Pukka Herbs itself has a 30 million euro turnover and grows 30 % annually according to Unilever.
Founders Sebastian Pole and Tim Westwell are believed to have agreed to stay on to help drive global expansion of the brand.
Pukka Tead now employs 110 people in Bristol plan to move into Cadbury’s former Somerdale factory in Keynsham.
With sales of £50m Pukka is the world’s fastest-growing herbal tea brand, but is not yet profitable as it made a pre-tax loss of £24,000 a year ago.
The sale may raise fears that the independent ethical brand may lose its values by being taken over by a large corporation.
In a statement, the consumer products giant – whose brands include Marmite spreads, Hellmann’s mayonnaise, Dove Soap, and PG Tips tea – said Pukka’s strong values and clear objective aligns with its own sustainable growth model.
However, Sebastian Pole said that choosing Unilever came down to two fundamentals: scale and sustainability. “It is a leader in social and environmental change and it wholeheartedly embraces Pukka’s beliefs”.
“Pukka will remain 100% organic and a champion for fair trading through pioneering schemes like Fair for Life, and continue to donate 1% of its sales to global environmental charities”.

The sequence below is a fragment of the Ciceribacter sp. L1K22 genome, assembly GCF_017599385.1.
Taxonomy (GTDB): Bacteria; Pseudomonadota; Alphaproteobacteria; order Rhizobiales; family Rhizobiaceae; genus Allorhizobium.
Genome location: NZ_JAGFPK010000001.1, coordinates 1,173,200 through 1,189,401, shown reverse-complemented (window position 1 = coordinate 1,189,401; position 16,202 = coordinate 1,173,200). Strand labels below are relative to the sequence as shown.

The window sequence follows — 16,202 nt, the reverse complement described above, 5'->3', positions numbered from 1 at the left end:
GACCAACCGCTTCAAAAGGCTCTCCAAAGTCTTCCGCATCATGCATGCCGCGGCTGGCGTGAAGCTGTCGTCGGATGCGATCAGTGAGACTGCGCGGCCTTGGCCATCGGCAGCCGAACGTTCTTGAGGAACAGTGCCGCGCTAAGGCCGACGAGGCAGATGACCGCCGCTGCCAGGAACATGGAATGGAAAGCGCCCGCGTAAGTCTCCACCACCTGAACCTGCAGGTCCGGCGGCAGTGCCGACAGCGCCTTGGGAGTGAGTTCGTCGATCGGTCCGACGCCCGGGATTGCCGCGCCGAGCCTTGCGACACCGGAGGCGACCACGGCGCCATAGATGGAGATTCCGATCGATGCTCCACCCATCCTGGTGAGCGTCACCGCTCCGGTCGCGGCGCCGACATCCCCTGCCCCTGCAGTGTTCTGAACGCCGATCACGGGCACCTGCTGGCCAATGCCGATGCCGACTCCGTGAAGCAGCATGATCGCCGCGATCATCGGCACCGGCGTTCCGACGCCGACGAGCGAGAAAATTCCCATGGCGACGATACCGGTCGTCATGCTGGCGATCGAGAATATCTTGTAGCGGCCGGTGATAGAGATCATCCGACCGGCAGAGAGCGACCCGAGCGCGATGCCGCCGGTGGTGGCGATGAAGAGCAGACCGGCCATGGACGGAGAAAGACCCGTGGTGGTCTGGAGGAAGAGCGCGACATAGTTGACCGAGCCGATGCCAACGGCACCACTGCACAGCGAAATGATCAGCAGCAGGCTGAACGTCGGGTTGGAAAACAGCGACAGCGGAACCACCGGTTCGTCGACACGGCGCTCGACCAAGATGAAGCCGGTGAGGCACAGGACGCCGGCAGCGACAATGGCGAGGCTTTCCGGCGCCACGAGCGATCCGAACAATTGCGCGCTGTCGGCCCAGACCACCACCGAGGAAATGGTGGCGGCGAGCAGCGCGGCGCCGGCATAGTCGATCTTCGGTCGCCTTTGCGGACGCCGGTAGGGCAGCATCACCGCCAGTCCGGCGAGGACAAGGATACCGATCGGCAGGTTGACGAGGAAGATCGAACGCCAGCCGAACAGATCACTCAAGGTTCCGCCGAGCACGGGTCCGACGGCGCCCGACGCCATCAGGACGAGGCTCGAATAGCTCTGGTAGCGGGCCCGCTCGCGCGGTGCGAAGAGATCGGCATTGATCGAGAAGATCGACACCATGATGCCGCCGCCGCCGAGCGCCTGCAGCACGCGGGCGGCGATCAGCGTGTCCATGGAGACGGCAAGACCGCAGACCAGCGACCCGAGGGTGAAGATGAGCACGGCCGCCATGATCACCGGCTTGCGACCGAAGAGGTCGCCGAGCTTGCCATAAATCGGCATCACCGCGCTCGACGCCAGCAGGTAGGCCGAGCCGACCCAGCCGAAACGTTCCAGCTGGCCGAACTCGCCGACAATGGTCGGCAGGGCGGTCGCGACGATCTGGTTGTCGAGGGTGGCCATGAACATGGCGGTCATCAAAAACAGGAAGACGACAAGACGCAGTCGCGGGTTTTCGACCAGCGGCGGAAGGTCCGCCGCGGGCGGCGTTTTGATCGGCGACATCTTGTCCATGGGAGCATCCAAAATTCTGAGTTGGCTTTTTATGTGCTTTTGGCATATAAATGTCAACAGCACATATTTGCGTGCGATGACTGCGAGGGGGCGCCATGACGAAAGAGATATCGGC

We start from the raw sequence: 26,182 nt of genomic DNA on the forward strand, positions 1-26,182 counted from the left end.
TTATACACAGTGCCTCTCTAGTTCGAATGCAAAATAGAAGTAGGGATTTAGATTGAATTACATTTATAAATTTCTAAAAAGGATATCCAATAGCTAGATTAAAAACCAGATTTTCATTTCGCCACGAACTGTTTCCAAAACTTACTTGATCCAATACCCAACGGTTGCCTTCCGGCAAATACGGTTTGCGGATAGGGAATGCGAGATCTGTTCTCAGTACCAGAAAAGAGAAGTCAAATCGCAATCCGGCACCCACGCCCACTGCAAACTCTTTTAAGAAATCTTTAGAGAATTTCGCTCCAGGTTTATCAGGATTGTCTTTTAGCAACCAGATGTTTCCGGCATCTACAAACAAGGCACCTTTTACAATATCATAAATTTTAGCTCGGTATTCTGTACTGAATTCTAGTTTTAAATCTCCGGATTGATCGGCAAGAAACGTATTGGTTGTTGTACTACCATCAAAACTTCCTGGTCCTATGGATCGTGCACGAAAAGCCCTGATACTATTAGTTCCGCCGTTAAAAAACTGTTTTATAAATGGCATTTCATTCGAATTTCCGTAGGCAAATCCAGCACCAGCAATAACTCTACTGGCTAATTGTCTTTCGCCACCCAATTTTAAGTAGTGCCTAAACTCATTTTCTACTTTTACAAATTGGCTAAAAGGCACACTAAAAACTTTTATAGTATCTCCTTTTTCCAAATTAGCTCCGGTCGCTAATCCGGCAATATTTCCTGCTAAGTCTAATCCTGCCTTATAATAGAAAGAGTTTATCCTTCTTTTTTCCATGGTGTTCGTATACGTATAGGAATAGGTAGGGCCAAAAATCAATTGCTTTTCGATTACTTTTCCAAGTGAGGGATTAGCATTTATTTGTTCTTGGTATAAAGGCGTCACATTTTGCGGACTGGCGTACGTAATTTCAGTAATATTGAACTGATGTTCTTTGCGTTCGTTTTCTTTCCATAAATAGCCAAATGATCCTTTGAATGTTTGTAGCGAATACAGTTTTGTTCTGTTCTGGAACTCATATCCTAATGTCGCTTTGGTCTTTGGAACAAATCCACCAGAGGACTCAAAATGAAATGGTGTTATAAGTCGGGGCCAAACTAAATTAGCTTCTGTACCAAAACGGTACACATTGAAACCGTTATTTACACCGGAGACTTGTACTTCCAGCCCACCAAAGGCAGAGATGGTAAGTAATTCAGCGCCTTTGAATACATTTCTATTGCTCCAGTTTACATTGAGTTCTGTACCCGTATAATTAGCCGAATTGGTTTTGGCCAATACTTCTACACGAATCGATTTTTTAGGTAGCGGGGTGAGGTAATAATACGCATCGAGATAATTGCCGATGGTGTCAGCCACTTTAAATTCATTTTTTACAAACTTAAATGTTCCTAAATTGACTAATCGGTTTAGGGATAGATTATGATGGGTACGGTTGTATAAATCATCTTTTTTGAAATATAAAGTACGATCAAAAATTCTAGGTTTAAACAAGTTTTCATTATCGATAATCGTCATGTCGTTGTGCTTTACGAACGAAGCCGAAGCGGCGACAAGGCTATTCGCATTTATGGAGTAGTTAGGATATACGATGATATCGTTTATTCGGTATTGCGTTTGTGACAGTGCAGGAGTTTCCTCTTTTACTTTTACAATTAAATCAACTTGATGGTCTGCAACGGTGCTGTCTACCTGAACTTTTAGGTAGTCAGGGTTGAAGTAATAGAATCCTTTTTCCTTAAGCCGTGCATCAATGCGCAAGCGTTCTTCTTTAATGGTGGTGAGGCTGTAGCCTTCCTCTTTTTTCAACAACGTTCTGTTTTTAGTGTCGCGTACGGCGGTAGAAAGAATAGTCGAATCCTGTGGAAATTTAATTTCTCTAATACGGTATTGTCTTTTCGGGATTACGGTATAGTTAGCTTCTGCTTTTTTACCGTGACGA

The purchase of California-based Sweet Earth – which has brands like “harmless ham” and “benevolent bacon” – gives Nestle a foothold in the market for plant-based foods, which it expects will reach US$5.3bn worldwide by 2020.
“In the morning a lot of people still drink black tea as it picks you up, but in the afternoon or evening herbal tea is wonderful with different benefits”. In 2013, it bought high-end Australian tea company T2, which has since doubled in size.
Kevin Havelock, Unilever’s refreshment category president, added: “Pukka has strong values and a clear goal that aligns fully with our own sustainable growth model. Tim and Sebastian have cultivated Pukka into a successful business without ever compromising ingredients or their ideals”. “We look forward to bringing Pukka to even more consumers”.